Future Classic: BMW K1200 R & K1300 R
By Alan Dowds
Boxing clever without a boxer engine: The K 1200 R & K1300 R are fast, focussed, fun and famously overlooked. Here’s why you should consider one…
It’s fair to say that 2004 was when BMW finally found some balls in the motorcycle department. Sure, it had built millions of solid Boxer twins down the years, before moving onto a weird laid-down inline-four engine in the K100 series. And by the late 1990s, it had progressed to the K1200 RS, which had decent power – 130bhp – but was far too big and heavy to hustle hard. But when it came to proper, high-performance nutter-bikes, like those coming from Japan and Italy, BMW was nowhere to be seen.
There were some big changes in senior management at the turn of the century, though, and those took effect by 2004, when the Bavarian firm pulled the covers off the new K1200 S. A proper transverse inline-four engine, with a twin-spar aluminium frame, full fairing and stunning performance figures. 163bhp was stonking power back then, and while it kept some BMW weirdness – shaft drive, funny Duolever front end – it was more than able to hold its own against the Suzuki Hayabusa and Honda Super Blackbird.
BMW had an even wilder ace up its sleeve though – the K1200 R. A naked version of the mighty K1200 S, with no fairing, just a mad asymmetric headlight and tiny flyscreen to keep the wind off. The Hossack-type front suspension was even more exposed to view, the Paralever single-sided rear swingarm dominated the back end, and it looked utterly nuts.
Best of all, BMW didn’t drop any of the performance. We’d had years of Japanese firms chopping 30bhp off sportsbike engines to put them into naked machinery – Honda’s CB900F Hornet and the like. But the Munich mentalists left all of the BHPs inside the K1200 R motor. We’re used to 165bhp naked machinery these days – but it was a shock nearly two decades ago.
Luckily the K1200 R was up to handling the power: it had good brakes with advanced ABS, the Duolever setup made a great job of keeping the front end stable, and the big fuel tank, radiator shrouds and headlight surround did give a fair amount of wind protection at speed.
The styling made it an instant cult classic: but the power and performance, plus the surprising usability made it a decent all-rounder too.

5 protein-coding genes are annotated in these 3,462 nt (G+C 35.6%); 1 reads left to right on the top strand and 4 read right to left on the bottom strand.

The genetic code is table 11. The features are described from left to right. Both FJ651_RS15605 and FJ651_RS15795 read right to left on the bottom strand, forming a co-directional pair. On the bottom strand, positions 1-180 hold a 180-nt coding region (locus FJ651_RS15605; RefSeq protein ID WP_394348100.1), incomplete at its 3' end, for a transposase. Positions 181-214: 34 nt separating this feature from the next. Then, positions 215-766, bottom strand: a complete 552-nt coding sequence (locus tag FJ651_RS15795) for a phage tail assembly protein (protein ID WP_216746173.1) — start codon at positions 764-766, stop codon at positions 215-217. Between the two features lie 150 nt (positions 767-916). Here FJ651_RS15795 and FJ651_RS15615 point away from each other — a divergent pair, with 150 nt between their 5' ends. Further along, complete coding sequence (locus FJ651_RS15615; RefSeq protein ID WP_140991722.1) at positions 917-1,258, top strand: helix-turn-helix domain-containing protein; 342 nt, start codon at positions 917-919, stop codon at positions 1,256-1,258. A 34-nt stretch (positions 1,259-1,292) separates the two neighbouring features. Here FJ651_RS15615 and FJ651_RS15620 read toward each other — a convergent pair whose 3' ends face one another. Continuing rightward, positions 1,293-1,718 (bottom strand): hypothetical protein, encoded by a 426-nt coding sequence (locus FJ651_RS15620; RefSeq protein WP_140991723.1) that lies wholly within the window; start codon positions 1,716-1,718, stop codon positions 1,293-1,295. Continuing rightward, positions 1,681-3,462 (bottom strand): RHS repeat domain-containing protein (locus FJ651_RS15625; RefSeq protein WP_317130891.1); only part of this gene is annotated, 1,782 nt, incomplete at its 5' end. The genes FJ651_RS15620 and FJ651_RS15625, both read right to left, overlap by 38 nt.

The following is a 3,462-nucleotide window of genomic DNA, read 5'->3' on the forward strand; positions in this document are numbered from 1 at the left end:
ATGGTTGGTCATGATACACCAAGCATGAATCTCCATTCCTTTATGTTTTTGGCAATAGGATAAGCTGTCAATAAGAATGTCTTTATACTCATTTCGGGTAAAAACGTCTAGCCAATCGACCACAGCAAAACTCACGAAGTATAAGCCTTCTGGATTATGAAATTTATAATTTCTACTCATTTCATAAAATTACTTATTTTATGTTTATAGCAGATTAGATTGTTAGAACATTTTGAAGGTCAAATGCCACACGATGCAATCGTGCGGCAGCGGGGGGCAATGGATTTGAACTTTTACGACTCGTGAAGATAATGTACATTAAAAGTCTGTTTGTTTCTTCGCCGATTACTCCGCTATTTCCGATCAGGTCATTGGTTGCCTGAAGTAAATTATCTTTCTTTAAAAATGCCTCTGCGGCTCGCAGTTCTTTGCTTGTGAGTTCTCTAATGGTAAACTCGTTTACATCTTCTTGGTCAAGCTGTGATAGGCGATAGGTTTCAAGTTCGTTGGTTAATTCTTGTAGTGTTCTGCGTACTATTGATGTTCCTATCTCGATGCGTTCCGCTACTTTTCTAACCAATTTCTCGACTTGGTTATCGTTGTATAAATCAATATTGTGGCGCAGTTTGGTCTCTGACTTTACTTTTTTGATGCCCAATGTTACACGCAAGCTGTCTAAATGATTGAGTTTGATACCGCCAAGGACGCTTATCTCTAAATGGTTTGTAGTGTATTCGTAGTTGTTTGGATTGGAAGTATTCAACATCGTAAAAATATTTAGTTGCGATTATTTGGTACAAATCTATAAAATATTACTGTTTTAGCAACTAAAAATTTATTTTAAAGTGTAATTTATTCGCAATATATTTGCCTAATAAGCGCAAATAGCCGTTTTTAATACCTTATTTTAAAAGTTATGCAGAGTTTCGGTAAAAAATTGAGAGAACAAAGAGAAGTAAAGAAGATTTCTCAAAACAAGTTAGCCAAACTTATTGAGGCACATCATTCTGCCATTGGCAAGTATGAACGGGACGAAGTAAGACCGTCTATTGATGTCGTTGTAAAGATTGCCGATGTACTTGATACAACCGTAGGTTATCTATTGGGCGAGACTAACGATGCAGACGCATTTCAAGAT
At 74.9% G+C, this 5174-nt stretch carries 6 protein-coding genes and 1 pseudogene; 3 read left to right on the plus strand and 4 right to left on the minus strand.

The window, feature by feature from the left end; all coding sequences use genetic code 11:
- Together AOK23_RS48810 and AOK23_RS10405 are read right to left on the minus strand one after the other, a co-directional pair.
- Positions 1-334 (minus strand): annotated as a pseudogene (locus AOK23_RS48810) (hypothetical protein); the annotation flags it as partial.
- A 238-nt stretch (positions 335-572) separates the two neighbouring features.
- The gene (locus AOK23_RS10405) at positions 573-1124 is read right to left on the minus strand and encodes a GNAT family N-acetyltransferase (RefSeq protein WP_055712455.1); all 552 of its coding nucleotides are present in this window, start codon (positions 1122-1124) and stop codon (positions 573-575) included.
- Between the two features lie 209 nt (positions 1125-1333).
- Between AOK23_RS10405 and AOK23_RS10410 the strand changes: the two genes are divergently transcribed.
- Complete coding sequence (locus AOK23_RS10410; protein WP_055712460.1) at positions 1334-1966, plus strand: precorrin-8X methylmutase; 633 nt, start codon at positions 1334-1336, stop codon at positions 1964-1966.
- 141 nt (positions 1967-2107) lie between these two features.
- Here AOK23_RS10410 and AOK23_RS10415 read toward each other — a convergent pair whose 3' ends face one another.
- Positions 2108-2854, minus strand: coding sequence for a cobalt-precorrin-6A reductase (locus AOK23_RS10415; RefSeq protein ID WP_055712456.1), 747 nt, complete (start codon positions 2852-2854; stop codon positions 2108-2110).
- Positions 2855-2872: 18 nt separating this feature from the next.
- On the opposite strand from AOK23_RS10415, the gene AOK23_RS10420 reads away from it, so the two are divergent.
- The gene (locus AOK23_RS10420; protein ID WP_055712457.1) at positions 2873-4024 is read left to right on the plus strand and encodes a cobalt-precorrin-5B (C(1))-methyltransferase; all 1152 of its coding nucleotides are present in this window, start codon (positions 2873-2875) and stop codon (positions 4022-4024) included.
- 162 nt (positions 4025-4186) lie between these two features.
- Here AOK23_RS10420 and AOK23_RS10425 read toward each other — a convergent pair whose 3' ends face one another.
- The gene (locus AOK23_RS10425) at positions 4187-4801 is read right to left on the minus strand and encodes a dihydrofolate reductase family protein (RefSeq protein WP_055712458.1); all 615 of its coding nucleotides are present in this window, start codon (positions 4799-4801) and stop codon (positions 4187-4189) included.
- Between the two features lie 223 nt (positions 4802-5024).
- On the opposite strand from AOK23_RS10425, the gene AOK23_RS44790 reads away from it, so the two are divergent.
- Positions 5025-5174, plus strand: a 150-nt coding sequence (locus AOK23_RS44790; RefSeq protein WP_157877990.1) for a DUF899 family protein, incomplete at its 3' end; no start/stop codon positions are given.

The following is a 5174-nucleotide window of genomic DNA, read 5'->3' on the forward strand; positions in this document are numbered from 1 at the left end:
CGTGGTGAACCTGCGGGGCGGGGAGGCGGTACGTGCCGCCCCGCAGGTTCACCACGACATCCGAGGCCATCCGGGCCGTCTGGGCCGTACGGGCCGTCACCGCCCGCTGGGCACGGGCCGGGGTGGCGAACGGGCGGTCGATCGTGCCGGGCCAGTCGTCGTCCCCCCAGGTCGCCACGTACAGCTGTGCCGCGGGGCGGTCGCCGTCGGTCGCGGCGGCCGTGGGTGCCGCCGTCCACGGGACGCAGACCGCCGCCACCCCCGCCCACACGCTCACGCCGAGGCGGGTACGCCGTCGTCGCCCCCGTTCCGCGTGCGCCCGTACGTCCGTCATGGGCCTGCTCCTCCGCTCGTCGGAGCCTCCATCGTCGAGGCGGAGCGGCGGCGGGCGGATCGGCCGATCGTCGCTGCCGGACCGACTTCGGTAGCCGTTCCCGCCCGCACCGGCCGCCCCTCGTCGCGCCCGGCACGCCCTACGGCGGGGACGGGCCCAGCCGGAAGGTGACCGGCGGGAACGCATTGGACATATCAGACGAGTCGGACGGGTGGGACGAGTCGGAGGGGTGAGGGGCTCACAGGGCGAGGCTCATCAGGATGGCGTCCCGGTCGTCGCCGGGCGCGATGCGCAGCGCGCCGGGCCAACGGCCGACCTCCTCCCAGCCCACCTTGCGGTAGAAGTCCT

It got even better a couple of years later with an optional R Sport version that had a neat half-fairing, but BMW moved things on even further in 2008 when it released the K1300 R. Along with the S, the R now got a new, bigger, 1,293cc engine, with even more power and torque, and the latest cutting edge electronic rider aids and comfort gizmos.
The styling and attitude remained though, and the K1300 range kept BMW’s performance reputation right on top. The S1000 RR was only a year away – and would catapult BMW’s superbike reputation right to the top. But the K1200 R remains as one of the first ‘proper’ high-performance BMW bikes ever made. And it’s a real bargain right now (early 2022) – eBay has several listed for around £3k…
SPECS (K1200 R)
- Engine: inline-four 16v DOHC, 1,157cc, fuel injection
- Chassis: aluminium twin spar, Duolever front end, Paralever rear suspension
- BHP: 163bhp@10,250rpm (claimed)
- Weight: 237kg (claimed wet)
- Price new: £8,790 (2005)
- Production run: 2005 – 2015 (K1300 R from 2008)
Monstrous grunt, stable handling, loads of electronic options available (especially for later K1300 R)
Heavy, styling not for everyone, 163bhp is never good for the licence
BMW launched an R Sport version of the 1200 in 2006, with a small half-fairing, giving more wind protection and extending the usability without going all the way and buying a K1200 S. And 2008 saw an overhaul of the K1200 range, with a larger 1,293cc engine, more advanced ABS and electronic suspension adjustment options, as well as trick options like a factory quickshifter, traction control and tyre pressure monitoring.
We like the R Sport as a halfway house between the K1200 R and S. But if you’re set on the wild naked style, then the later K1300 R has more power and sophistication, and a wider range of electronic options.
In general, the more toys the better: stuff like the TPMS tyre pressure monitoring, ESA suspension adjustment, factory quickshifter and sat-nav installs all make life easier. They do mean more to go wrong though, so bear in mind if you’re buying a high-mileage bike that’s not had the best of care and maintenance.
FUTURE CLASSIC RATING
This is one for the medium term for sure. Look at how popular and pricey old 1980s BMWs are becoming now, then imagine riding one of these in 2042, when everyone else is on droning, self-riding e-mopeds…
Things to look out for if buying one
It’s a fast, heavy bike, and early ones are getting on a bit now, so obvious stuff like tyres and brake pads need a look. Shaft drive means no chain of course, but check for any oil leaks. The linkages on the Duolever front end don’t last forever, so watch for any free play here. There’s plenty of electronic gizmos, which are great when working, but can be difficult to fault find in the home garage. Try everything before you buy.
In general though, it’s a reliable, well-built bike, and owners seem to be really happy with them.
- Sex Appeal: 3/5
- Practicality: 4/5
- Performance: 5/5
- Availability: 4/5